Principles and targets

A policy statement on environmental principles must be prepared by the Secretary of State under clause 16 of the Environment Bill.  The five principles are set out in cl 16(5).  The consultation on the draft policy statement on environmental principles was launched on 10 March 2021 [4].   The position is that there is consultation on the draft policy on the environmental principles before the environmental principles have been set by Parliament.  The consultation closes on 2 June 2021.  

The Environment Bill also requires drafts of statutory instruments containing regulations setting the long-term environmental targets to be laid before Parliament on or before 31 October 2022.  Given the timings, the work to establish the targets is proceeding in parallel.  The process is being undertaken in accordance with the environmental targets policy paper published in August 2020 [5].


Whilst the covid-19 pandemic has been the cause of much of the delay to the Bill, it has also become a feature of what is to be addressed by the Environment Bill.  

The August 2020 policy paper on environmental targets stated that the government wants to ensure a green and sustainable recovery following the pandemic.  The government said that the Environment Bill ‘will support the country’s desire to build back better after Covid-19 with measures that support both economic growth and the government’s manifesto commitments to deliver the most ambitious environmental programme of any country on earth’.  

This is reflected in the policy paper which states that the Bill’s targets ‘will help stimulate investments in green technology and innovative practices by providing long term certainty for business’ which ‘will help business to plan ahead, including how they rebuild from the Covid-19 crisis [6].  This cannot be achieved, however, until the Bill is enacted and the targets are published.  It is only at that stage that the certainty will be provided.  

Air pollution and biodiversity

One obvious result of the delay to the Environment Bill is the resultant delay in action which will be taken pursuant to the Bill when enacted.  At the same time, the signs that action is needed are intensifying.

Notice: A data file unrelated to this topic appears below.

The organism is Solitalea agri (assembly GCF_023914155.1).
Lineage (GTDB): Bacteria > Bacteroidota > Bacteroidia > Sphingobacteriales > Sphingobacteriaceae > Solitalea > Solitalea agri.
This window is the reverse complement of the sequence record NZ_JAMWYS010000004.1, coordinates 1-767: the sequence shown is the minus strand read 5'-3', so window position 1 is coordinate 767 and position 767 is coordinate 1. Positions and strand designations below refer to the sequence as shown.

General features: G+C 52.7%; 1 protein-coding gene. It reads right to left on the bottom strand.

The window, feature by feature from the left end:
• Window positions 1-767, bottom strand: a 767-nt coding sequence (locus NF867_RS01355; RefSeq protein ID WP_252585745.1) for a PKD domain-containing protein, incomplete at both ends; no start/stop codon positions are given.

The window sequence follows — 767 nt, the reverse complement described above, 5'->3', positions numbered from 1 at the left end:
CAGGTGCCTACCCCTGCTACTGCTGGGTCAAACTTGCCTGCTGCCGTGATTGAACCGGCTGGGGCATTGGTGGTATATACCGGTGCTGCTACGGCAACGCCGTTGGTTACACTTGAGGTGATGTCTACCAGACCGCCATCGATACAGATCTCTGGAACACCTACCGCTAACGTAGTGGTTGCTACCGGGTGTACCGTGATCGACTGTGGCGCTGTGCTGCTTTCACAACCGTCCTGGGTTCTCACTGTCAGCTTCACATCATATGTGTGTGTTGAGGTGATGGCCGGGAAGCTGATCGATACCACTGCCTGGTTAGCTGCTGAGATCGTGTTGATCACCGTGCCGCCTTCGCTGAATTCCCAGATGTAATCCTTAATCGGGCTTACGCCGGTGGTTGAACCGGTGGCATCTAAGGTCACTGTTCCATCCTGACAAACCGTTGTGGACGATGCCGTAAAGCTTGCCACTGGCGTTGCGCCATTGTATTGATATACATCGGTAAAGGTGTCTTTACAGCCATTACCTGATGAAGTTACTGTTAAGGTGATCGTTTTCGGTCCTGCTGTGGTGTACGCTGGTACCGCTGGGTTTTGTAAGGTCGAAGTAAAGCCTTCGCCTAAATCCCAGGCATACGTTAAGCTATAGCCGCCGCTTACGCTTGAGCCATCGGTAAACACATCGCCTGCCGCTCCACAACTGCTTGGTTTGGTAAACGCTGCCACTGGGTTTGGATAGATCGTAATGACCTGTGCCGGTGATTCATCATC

On 20 April 2021, coroner Philip Barlow published his report into the death of Ella Kissi-Debrah [7]. The coroner observed that ‘delay in reducing the levels of atmospheric air pollution is the cause of avoidable deaths’.  One of the matters of concern raised by the coroner was the allowed level of particulate matter.  He said that ‘legally binding targets based on WHO guidelines would reduce the number of deaths from air pollution in the UK’.  Clause 2 of the Environment Bill will lead to regulations setting a target for PM2.5 particulate matter [8].   

The condition of the UK’s biodiversity is also a pressing issue.  The UK biodiversity indicators published in October 2020 show that, out of 24 key biodiversity indicators, 14 are in long-term decline [9].  The government has made clear that the Environment Bill is a means of addressing this issue [10].    

The Prime Minister has spoken with urgency regarding the UK’s biodiversity loss, saying: ‘we must act now – right now. We cannot afford dither and delay because biodiversity loss is happening today, and it is happening at a frightening rate… the consequences will be catastrophic for us all… our action must be immediate’ [11].

Delay to the enactment of the Bill inevitably means delay in action being taken pursuant to the Bill’s provisions. 

Richard Honey KC is a barrister at Francis Taylor Building, and on the editorial board for the ELB.

Alexi Norris is a final-year law student at Queen Mary University of London.